Protecting Your Credit After Divorce
Ending a marriage can come with emotional, legal, and practical implications. Many couples, for instance, worry about protecting their credit scores during divorce, especially if they are struggling financially. Fortunately, there are steps that couples can take to help avoid these kinds of problems, so if you and your partner have decided to end your marriage, you should consider reaching out to an experienced Fort Lauderdale divorce lawyer for help.
Could My Divorce Affect My Credit Score?
Technically, filing for divorce doesn’t directly affect a couple’s credit scores. However, financial issues that often accompany divorce could end up having an indirect effect on the parties’ credit. This is largely due to the fact that married couples often have joint finances and shared accounts, or may have purchased property together. In these cases, debt and unpaid bills can lower both parties’ credit scores even after divorce.
What Things Could Negatively Impact My Credit Score?
All credit scores are calculated using a wide range of financial information, including credit history and debt. These scores range, usually from between 300 and 850, with the latter representing the highest score that a person can have. Generally, the higher the credit score, the better it is. Credit scores are used by lenders and financial companies when making lending decisions and when deciding on interest rates, making these scores extremely important to a person’s financial security.
There are a number of factors that can negatively affect your credit score, including:
- Missing or submitting late payments;
- Defaulting on an account;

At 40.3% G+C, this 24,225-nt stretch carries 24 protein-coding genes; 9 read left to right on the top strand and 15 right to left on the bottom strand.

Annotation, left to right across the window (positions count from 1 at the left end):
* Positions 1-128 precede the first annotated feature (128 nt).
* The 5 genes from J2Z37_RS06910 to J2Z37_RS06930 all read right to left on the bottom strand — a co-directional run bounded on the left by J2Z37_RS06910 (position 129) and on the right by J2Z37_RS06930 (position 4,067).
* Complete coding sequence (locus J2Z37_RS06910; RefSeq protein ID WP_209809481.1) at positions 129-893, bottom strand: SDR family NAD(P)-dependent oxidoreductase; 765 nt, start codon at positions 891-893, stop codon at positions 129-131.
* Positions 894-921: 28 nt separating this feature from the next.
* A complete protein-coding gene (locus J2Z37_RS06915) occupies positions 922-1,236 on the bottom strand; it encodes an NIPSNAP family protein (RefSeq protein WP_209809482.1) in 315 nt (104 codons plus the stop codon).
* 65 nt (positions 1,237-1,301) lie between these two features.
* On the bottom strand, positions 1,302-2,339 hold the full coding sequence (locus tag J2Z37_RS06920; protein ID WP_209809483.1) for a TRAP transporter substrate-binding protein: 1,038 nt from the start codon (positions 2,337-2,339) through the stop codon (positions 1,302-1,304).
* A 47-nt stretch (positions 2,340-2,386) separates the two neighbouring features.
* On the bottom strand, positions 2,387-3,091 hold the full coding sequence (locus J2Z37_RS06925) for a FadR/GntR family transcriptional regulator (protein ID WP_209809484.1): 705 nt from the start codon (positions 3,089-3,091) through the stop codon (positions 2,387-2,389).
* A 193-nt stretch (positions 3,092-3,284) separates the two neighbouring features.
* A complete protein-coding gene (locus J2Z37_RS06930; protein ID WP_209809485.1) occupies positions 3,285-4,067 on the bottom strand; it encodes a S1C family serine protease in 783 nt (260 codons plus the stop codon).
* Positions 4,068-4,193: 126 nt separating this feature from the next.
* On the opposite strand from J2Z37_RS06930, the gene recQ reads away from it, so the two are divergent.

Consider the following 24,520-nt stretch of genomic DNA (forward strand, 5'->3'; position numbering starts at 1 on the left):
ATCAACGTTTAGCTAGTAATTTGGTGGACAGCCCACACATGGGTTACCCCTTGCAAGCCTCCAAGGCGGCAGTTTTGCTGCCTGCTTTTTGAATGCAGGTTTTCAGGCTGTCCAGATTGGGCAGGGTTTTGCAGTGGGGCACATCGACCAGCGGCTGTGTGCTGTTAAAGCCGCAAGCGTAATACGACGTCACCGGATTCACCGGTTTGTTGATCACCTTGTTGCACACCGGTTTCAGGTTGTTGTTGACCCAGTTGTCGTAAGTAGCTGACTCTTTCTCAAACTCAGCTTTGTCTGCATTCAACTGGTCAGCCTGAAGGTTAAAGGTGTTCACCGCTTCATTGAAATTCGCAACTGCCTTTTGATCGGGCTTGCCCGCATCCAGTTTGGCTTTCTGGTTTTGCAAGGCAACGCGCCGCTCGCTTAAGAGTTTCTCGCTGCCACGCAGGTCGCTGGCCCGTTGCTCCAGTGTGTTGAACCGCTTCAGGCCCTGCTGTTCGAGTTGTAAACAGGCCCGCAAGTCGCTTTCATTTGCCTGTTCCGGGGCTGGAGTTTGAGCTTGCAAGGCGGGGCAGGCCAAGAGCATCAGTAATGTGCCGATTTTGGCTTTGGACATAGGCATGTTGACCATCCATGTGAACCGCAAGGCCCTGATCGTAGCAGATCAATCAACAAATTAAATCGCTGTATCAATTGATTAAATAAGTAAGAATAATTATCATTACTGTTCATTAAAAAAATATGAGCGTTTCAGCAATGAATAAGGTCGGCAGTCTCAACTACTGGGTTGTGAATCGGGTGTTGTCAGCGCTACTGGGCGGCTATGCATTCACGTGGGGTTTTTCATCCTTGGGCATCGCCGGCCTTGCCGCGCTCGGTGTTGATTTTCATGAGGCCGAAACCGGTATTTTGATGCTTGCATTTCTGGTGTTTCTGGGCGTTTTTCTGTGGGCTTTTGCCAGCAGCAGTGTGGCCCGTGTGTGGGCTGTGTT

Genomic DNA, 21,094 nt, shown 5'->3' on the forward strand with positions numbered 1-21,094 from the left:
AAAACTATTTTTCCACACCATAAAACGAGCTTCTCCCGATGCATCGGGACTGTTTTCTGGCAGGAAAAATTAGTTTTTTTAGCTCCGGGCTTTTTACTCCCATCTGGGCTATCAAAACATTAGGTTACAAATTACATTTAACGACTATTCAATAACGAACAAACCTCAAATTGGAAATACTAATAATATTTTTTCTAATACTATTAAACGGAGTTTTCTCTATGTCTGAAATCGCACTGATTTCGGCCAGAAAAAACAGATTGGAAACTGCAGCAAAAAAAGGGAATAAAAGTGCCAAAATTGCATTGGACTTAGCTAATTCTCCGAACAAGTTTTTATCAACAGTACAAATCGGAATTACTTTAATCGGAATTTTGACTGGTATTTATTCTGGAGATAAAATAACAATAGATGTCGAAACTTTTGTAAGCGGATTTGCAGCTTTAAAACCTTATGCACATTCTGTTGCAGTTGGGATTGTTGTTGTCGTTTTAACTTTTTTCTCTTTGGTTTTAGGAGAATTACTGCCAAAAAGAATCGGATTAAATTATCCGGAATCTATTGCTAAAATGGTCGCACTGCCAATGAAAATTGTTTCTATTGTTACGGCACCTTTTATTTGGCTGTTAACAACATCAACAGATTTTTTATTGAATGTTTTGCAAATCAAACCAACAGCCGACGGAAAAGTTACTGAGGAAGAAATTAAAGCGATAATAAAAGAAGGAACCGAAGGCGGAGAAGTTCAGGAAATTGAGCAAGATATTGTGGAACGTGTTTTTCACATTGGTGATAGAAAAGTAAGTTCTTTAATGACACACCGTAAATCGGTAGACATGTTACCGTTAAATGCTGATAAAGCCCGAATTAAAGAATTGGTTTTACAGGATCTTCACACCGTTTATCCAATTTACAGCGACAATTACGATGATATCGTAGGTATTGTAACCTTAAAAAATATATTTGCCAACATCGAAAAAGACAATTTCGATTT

- Owing a significant amount of debt;
- Your credit history;
- The types of loans you have taken out; and
- Whether you have recently opened any new accounts.
These issues are just as likely to affect a person’s credit during a marriage as after divorce.
Protecting or Rebuilding Your Credit After Divorce
Going through a divorce can be expensive and disentangling your finances from a former spouse’s can make this process even more complicated. It is, for instance, relatively easy for things to get lost in the shuffle or for there to be confusion over who is responsible for which debt. One of the best ways to avoid these kinds of mistakes is to know what your credit score is and what is currently impacting it. Another way to stay on top of your credit score during and immediately after divorce is to obtain a credit report every year. In fact, we are all entitled to one free annual credit report under federal law. Upon receipt of the report, you should verify that your information is both correct and current and ask the credit reporting agency to address any mistakes you find. It’s also a good idea to remain vigilant for signs of fraud and identity theft. Monitoring joint accounts, always paying bills on time, and paying back debt can also play a crucial role in protecting your credit after divorce.
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To learn more about protecting your credit after a Florida divorce, please reach out to dedicated Fort Lauderdale divorce attorney Sandra Bonfiglio, P.A. at 954-945-7591 today.